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EDWARD IV, KING OF ENGLAND

HUSBAND:
EDWARD IV, KING OF ENGLAND. [CHART A1].
Born 28 April 1442 at Rouen, Normandy, France; son of Richard PLANTAGENET, Duke of York, and Cecily NEVILLE.

Edward was born in 1442, at Rouen in France, the eldest son of Richard, Duke of York, a leading claimant to the throne of England. York's challenge to the ruling family marked the beginning of the conflict known as the Wars of the Roses. When Richard was killed in 1460, at the Battle of Wakefield, pressing his claim against the Lancastrian king, Henry VI of England, Edward became his heir.

With the support of Richard Neville, Earl of Warwick ("The Kingmaker"), Edward, already showing great promise as a leader of men, defeated the Lancastrians in a succession of battles. While Henry and his militant queen, Margaret of Anjou, were campaigning in the north, Warwick gained control of the capital and had Edward declared king in London in 1461. Edward strengthened his claim with a decisive victory at the Battle of Towton in the same year, in the course of which the Lancastrian army was virtually wiped out.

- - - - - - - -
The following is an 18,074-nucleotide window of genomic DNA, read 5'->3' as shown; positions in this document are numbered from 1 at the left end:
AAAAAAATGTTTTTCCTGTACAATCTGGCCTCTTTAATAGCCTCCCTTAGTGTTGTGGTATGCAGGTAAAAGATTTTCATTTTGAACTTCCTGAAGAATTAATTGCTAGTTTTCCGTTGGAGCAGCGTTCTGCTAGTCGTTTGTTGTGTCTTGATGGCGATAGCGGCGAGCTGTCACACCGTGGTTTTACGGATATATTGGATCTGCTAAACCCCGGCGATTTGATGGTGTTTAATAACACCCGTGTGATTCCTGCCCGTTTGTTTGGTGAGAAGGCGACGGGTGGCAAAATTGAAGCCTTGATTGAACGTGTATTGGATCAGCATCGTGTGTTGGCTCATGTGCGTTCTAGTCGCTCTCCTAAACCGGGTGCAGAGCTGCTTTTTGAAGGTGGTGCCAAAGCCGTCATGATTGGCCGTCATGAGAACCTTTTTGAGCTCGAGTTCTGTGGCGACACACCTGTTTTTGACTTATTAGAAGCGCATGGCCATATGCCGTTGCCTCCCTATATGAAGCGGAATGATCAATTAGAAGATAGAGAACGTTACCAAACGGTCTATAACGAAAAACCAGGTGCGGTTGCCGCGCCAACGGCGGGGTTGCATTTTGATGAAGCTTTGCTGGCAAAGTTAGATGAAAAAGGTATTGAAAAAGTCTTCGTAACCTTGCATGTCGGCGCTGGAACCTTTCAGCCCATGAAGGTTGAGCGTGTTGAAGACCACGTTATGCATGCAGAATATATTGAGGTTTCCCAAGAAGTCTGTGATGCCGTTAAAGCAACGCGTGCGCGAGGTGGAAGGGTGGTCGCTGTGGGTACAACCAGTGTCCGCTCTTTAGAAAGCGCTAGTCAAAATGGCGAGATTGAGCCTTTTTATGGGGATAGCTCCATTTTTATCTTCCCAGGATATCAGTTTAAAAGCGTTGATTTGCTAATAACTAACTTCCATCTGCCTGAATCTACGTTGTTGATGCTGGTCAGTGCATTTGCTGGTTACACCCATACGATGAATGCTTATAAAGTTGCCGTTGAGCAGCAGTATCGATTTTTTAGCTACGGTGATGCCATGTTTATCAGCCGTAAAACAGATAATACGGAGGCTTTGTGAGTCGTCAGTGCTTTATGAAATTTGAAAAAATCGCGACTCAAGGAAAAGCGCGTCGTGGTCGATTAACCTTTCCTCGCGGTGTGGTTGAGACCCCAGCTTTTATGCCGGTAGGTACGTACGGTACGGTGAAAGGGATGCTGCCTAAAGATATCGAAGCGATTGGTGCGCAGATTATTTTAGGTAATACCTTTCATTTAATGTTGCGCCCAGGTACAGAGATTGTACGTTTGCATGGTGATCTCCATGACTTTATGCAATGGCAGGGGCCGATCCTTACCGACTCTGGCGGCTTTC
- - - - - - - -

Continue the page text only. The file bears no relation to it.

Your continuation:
Edward had numerous mistresses, the most well-known of whom is Jane Shore.

Edward was tall, strong, handsome, and popular (and his grandson Henry VIII of England was much like him in these qualities). Warwick, believing that he could continue to rule through him, pressed him to enter into a marital alliance with a major European power. Edward, who had appeared to go along with the wishes of his mentor, then alienated Warwick by secretly marrying a widow, Elizabeth Woodville (having previously married the widow Eleanor Talbot even more secretly). With Elizabeth had a large group of relatively poor but very ambitious relations, who soon became powerful at Warwick's expense. The Earl changed sides and led an army against Edward.

The king's army was defeated at the Battle of Edgecote, and Edward was captured. Warwick attempted to rule in the Edward's name, but the nobility, many of whom owed the preferments to the king, were restive. Warwick was forced to release Edward. Neither Warwick nor the king were powerful enough to subdue the other, until after a failed rebellion in 1470 Warwick was forced to flee to France. There he joined forces with the Lancastrians, invaded again, and this time Edward was forced to flee.